Strontium Sulfide – an Inorganic Compound

Strontium Sulfide – an Inorganic Compound

Strontium sulfide, abbreviated SrS, is an inorganic compound. It’s a solid white color. It has the odor of rotten eggs. The compound is a step in the process of converting strontium sulfate, the main strontium ore known as celestite (or, more accurately, celestine), to other more useful compounds. It is used to remove hair from the skin and hides as a depilatory.

It reacts violently with acids, producing hydrogen sulfide gas. Toxic gases can be produced when it reacts exothermically with oxidizing agents such as inorganic oxoacids, organic peroxides and epoxides, and inorganic peroxides. There is a moderate risk of fire and explosion.


Strontium sulfide is a gray powder with a hydrogen sulfide aroma in moist air, slightly soluble in water, soluble in acids (with decomposition), melts above 2000°C, and is used in depilatories, luminous paints, and as a chemical intermediate. Strontium monosulfide is another name for it.

  • Melting point: >2000 °C(lit.)
  • Density: 3.7 g/cm3
  • Form: Powder
  • Specific Gravity: 3.7
  • Color: Gray
  • Water Solubility: Slightly soluble in water. Decomposes in acids
  • Sensitive: Hygroscopic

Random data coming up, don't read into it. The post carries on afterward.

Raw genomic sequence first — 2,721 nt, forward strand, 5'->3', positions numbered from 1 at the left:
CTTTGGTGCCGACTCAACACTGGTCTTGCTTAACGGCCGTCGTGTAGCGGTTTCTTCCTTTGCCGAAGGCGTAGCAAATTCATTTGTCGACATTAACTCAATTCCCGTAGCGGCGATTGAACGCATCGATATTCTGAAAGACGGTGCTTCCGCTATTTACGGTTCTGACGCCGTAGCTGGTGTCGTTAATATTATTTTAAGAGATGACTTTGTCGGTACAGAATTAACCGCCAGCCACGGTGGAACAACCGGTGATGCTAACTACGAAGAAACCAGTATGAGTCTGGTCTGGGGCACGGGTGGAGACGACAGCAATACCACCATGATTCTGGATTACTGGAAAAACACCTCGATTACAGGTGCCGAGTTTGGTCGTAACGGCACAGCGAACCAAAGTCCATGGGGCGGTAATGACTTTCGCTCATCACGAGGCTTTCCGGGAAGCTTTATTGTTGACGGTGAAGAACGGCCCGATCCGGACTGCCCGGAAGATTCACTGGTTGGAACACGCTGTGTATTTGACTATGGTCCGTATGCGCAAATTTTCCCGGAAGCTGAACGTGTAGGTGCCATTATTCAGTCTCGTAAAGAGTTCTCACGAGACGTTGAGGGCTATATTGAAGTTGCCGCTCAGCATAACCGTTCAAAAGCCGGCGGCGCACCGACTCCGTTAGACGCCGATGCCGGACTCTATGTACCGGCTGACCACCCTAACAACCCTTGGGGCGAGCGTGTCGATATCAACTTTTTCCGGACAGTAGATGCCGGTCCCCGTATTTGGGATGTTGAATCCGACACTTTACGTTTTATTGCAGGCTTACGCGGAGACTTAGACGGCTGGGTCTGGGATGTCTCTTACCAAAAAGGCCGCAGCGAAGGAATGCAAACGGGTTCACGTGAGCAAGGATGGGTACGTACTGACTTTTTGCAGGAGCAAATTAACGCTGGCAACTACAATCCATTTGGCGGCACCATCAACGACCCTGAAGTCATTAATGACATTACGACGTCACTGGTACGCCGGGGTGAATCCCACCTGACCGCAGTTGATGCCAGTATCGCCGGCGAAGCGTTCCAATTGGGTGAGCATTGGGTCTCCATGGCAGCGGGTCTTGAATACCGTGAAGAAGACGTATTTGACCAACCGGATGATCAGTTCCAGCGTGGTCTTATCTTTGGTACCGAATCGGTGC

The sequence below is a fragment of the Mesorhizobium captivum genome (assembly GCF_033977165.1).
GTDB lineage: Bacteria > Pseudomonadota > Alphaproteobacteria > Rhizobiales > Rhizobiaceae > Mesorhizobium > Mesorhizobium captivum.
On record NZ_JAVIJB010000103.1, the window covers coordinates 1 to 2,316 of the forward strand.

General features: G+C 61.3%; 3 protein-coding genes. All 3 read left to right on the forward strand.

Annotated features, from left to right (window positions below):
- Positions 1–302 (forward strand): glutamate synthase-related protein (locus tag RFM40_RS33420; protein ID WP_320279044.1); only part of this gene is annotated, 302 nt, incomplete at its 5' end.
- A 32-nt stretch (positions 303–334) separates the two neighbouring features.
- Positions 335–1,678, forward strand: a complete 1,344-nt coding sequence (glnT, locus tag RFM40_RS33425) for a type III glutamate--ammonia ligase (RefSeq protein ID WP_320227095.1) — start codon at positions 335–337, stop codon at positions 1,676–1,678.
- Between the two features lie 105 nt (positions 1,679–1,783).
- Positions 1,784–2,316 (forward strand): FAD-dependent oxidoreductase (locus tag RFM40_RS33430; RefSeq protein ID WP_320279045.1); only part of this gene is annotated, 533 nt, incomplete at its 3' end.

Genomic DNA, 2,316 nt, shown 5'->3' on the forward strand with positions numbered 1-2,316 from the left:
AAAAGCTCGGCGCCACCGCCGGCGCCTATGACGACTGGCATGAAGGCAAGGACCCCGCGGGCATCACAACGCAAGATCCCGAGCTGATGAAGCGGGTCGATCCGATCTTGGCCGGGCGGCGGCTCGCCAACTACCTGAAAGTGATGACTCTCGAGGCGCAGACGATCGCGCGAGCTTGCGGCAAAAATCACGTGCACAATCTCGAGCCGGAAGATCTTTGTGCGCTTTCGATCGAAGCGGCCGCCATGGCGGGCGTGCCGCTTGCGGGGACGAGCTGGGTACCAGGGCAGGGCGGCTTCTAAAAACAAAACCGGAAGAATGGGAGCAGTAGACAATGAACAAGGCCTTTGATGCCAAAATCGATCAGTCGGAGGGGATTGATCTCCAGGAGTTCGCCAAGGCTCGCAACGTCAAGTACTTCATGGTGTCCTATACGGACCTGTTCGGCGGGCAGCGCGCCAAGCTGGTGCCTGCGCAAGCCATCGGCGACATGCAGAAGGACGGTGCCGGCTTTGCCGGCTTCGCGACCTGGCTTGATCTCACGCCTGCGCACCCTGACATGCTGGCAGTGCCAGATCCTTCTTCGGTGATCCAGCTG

Production and reactions

Strontium sulfide is a grayish-white solid with a thermodynamic Ksp of 500 that reacts with water to form strontium hydrosulfide, Sr(SH)2. Strontium hydrosulfide is formed by (1) reacting strontium sulfide with H2O and (2) saturating strontium hydroxide solution with H2S. Boiling strontium hydrosulfide with sulfur produces strontium polysulfides.

Strontium sulfide is produced by roasting the celestine with coke at 110–1300°C. The sulfate is reduced, leaving the sulfide:

SrSO4 + 2 C → SrS + 2 CO2

About 300,000 tons are processed in this way annually. Both luminous and nonluminous sulfide phases are known, impurities, defects, and dopants being important.

As expected for a sulfide salt of alkaline earth, the sulfide hydrolyzes readily:

SrS + 2 H2O → Sr(OH)2 + H2S

For this reason, samples of SrS have an odor of rotten eggs.

Similar reactions are used to produce commercially useful compounds, such as strontium carbonate, the most useful strontium compound: a mixture of strontium sulfide with either carbon dioxide gas or sodium carbonate results in the formation of strontium carbonate precipitate.

SrS + H2O + CO2 → SrCO3 + H2S

SrS + Na2CO3 → SrCO3 + Na2S

Strontium nitrate can also be prepared in this way.


In luminous paints; as a depilatory.